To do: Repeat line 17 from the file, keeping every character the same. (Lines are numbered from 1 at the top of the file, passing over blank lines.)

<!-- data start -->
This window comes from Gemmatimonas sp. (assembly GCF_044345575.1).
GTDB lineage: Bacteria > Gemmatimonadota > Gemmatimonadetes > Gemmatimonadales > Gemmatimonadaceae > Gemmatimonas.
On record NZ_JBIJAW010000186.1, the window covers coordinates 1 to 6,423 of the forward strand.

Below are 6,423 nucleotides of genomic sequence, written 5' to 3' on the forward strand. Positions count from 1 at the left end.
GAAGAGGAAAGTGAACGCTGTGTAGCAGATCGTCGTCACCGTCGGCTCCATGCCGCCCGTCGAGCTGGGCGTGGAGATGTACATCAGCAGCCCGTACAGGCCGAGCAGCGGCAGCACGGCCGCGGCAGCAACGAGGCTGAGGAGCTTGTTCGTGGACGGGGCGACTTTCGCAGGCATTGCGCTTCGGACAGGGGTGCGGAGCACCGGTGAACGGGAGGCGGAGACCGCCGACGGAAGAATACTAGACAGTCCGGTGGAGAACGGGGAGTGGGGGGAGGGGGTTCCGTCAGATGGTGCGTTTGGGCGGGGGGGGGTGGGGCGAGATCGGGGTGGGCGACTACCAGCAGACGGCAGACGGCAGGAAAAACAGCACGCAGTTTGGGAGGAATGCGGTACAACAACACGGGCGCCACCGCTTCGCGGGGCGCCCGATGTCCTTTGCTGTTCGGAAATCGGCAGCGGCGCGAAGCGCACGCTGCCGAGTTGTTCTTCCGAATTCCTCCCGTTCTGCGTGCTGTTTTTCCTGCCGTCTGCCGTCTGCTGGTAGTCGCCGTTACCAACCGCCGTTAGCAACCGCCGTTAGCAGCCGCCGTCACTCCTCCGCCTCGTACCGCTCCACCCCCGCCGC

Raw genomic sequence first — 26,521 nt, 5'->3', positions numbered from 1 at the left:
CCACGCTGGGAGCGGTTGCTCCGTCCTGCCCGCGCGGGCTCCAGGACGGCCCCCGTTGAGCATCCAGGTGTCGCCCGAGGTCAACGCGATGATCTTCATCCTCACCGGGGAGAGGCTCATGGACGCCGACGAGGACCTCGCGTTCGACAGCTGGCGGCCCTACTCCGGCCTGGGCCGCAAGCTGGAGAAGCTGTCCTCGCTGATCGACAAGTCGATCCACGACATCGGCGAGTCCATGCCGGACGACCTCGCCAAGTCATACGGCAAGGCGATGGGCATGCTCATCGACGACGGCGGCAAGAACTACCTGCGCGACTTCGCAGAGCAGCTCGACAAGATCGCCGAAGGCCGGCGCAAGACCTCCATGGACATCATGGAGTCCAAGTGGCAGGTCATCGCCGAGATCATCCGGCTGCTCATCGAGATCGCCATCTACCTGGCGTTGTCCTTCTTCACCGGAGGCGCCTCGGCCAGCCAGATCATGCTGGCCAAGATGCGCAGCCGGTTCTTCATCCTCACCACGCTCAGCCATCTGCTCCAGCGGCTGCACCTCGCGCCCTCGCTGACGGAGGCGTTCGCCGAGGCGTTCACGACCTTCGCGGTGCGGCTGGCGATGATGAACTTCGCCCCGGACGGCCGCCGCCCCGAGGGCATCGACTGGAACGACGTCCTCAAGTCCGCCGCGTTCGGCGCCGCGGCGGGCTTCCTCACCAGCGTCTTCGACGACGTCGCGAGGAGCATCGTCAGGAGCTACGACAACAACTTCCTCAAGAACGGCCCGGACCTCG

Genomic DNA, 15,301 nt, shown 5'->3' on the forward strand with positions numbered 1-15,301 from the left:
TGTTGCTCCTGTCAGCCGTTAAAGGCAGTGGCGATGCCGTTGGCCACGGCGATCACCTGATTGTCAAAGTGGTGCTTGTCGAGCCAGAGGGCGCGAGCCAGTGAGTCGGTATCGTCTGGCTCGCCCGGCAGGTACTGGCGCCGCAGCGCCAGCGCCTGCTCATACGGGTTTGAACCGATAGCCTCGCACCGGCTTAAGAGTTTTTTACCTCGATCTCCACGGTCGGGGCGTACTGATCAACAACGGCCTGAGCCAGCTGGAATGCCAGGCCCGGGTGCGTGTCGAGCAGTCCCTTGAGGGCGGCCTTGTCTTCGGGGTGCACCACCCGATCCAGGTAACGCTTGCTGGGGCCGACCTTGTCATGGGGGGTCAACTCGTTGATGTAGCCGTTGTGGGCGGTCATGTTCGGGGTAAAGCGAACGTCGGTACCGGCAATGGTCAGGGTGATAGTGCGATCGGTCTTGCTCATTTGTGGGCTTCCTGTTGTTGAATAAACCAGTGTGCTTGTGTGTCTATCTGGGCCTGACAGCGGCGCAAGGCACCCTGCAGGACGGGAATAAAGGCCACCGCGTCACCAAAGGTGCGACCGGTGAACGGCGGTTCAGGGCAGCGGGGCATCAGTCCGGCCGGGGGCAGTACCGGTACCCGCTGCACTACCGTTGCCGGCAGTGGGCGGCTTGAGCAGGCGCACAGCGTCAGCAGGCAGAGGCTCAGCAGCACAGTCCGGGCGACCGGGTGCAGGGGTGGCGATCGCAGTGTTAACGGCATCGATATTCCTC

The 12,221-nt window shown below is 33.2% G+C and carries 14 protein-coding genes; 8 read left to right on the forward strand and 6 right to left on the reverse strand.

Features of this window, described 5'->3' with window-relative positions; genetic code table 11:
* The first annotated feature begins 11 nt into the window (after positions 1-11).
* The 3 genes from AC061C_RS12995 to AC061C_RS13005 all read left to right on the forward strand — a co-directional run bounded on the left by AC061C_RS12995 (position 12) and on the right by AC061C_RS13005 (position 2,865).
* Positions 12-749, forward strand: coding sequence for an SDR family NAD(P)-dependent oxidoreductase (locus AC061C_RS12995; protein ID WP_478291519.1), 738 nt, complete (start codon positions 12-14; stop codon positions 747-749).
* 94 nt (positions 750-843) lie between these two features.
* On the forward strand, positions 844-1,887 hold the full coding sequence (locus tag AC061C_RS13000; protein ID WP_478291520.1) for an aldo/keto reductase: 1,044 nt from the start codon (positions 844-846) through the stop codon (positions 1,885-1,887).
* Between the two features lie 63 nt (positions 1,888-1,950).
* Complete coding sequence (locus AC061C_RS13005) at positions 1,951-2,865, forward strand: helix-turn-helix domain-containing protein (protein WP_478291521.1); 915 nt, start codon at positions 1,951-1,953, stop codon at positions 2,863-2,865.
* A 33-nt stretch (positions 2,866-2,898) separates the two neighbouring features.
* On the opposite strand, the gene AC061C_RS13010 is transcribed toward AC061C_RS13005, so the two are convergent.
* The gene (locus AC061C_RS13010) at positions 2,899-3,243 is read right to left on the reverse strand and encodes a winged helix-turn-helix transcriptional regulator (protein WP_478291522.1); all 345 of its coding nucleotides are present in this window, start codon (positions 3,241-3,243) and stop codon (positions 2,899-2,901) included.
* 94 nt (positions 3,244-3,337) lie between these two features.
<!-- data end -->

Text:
* Between the two features lie 63 nt (positions 1,888-1,950).